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Featured Image: A poster depicting the 2014 Hok Kolorob agitation of Jadavpur University. Image courtesy: hokkolorob.org  


By Biplob LohoChoudhury
By Biplob LohoChoudhury

NOT quite sure how many of us had cared to take note of the Youth Development Report, the Rajiv Gandhi National Institute of Youth Development had brought out in 2012. This is despite there being some startling revelations that should have made all of us very concerned.

Amongst other things, the report had found out that 96 per cent of youths in West Bengal do not consider teachers as role models and 92 per cent of them do not get support from teachers or educational institutes.

Three years down the line, in 2015, the scenario does not appear to have got any better. Rather, it is deteriorating further!

So much so that the students of Bengal’s elite Presidency University are now following the precedence of their counterparts from Jadavpur in demanding the removal of their  vice- chancellor, albeit on varied grounds.

The agitating students opine that the Presidency VC Anuradha Lohia is not doing enough to retain quality teachers, who have now taken an outbound flight not very long after they had come here. The students are also furious over the VC bending low to the state government ~ quite literally.

If this happens at the Taj of Bengal’s higher education, imagine the hapless condition of the other universities in the state that have colleges affiliated to them. Most of these varsities are under-staffed at the PG faculty level.

Over and above, PG courses are being started in the affiliated colleges despite them lacking in infrastructure and faculty strength. Yet in such a handicapped ambiance, we expect the students to improve in the knowledge of science, philosophy, and humanities!

Who or what is to be blamed for this?

Under Graduate courses for our colleges and varsities are formulated by Board of UG Studies that are comprised of university and college professors; Post Graduate courses are formulated by PG Boards of the respective university departments with outside experts also joining in.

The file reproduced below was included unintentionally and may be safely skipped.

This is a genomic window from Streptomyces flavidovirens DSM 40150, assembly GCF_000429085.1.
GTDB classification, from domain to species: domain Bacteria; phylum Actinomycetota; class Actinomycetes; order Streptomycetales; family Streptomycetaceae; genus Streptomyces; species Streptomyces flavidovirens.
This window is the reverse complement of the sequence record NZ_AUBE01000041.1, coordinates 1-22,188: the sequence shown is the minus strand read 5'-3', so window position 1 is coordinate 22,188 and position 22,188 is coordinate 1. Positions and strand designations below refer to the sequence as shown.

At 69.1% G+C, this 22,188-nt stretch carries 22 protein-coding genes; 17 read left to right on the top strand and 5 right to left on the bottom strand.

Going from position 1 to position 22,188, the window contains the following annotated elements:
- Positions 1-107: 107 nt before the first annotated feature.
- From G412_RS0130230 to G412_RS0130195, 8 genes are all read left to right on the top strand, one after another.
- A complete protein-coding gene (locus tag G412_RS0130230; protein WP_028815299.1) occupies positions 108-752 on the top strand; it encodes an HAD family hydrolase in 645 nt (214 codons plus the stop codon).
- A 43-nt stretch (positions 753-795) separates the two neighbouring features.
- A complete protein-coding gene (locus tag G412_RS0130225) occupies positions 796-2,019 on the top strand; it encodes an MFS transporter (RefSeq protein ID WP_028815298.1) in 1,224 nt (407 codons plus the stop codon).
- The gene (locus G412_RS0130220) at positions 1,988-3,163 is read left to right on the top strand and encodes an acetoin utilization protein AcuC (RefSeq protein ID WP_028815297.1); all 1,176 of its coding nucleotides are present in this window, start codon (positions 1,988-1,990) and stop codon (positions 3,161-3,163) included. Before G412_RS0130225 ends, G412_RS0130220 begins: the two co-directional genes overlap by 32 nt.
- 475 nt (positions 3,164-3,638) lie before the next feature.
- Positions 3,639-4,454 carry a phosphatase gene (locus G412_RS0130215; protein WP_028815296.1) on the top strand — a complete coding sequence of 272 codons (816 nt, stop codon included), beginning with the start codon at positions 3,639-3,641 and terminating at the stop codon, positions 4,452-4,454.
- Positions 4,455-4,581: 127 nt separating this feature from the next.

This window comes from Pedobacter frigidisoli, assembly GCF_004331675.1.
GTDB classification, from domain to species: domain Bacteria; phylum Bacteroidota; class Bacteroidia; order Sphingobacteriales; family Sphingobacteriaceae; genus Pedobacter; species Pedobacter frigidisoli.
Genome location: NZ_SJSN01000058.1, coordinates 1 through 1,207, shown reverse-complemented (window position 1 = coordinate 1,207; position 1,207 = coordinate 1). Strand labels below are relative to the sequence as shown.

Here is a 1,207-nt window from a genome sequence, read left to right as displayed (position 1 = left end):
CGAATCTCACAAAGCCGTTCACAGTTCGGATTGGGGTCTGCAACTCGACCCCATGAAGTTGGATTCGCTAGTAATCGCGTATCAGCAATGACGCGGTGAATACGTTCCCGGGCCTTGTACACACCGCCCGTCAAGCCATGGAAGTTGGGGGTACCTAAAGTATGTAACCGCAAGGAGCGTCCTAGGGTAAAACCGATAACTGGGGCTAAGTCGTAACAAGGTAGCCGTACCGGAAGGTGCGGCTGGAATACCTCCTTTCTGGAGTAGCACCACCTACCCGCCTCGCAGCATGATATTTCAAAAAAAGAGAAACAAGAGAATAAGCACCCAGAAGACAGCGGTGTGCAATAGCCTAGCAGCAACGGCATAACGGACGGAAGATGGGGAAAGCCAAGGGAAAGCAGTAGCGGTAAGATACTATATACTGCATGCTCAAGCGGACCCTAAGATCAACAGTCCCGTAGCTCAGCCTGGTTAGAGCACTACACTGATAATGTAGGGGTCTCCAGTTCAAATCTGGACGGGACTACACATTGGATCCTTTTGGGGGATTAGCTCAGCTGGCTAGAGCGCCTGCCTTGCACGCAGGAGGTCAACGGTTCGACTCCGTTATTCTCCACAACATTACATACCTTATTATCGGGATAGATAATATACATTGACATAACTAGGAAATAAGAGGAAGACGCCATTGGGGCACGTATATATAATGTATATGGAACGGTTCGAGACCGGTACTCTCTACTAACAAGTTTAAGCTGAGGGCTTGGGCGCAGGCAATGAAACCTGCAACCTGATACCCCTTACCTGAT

The courses are supposed to be revised and reformulated every three years to make them relevant to the needs of a fast changing time.  Changes in course content provide an opportunity to facilitate contemporary theoretical and practical exposures for the students.

Every university has the scope to build on their environmental demand of human capital and opening ways to offer unique opportunities through new or revised courses.

In Bengal, barring a very few exceptions, such revisions are not in practise for several years now. A close look at the syllabi will reveal the practise of copying and pasting from outdated contents from old universities.

Such exercises have been failing, as expected, to address the need of our students for contemporary knowledge and relevant skills towards making them self-sufficient in all necessary spheres of life.

Thus, the education and training (or the lack of it) that the students in Bengal universities and colleges receive, are gradually shrinking their employment prospects.

The situation is worsening over the years. It is assuming such a grave shape that a money-market selling primary teachers’ job has now cropped up. This, in turn, is resulting in a systemic corruption because, those bribing their way into teaching is capable of doing everything else but teaching.

And then, there is an unwritten pact among the elite academics to promote their inapt scholars and children as faculty members in our colleges and universities. This practise is driving away brilliant and sincere young minds from the academic sphere of Bengal. This, for understandable reasons, is leaving our youths angry and frustrated.

The agitations at Presidency and Jadavpur are only a manifestation of the anger that the youths are simmering with. Unemployed youths, with little vocation at hand, are also joining such campus protests.

Making the best misuse of such young minds, political opportunists are exploiting the situation to grab campus power.   The trend is already showing in the campuses of Gour Banga University or Raiganj.

(Biplob LohoChoudhury is a professor of journalism at Visva-Bharati. He lives in Santiniketan, Birbhum)

DISCLAIMER: The opinions expressed within this article are the personal opinions of the author. The facts and opinions appearing in this article do not necessarily reflect the views of NEWSMEN and NEWSMEN does not assume responsibility or liability for the same. 


  1. someone said ”jodi tor daak suney keo naa asey tobe ekla cholo re” but now the scenario of bengal has totally changed. So instead of walking alone many bright minds are migrating themselves away from Bengal. Its a big concern for a state which have produced many diamonds in the field of education.

  2. Just as a good academic atmosphere encourages individuals to take an constructive part in the academic sphere, the same holds true for the opposite. When individuals do not find desirable academic atmosphere, they are bound to slowly move themselves away. Unless the academic situation in West Bengal improves, the brain drain will continue.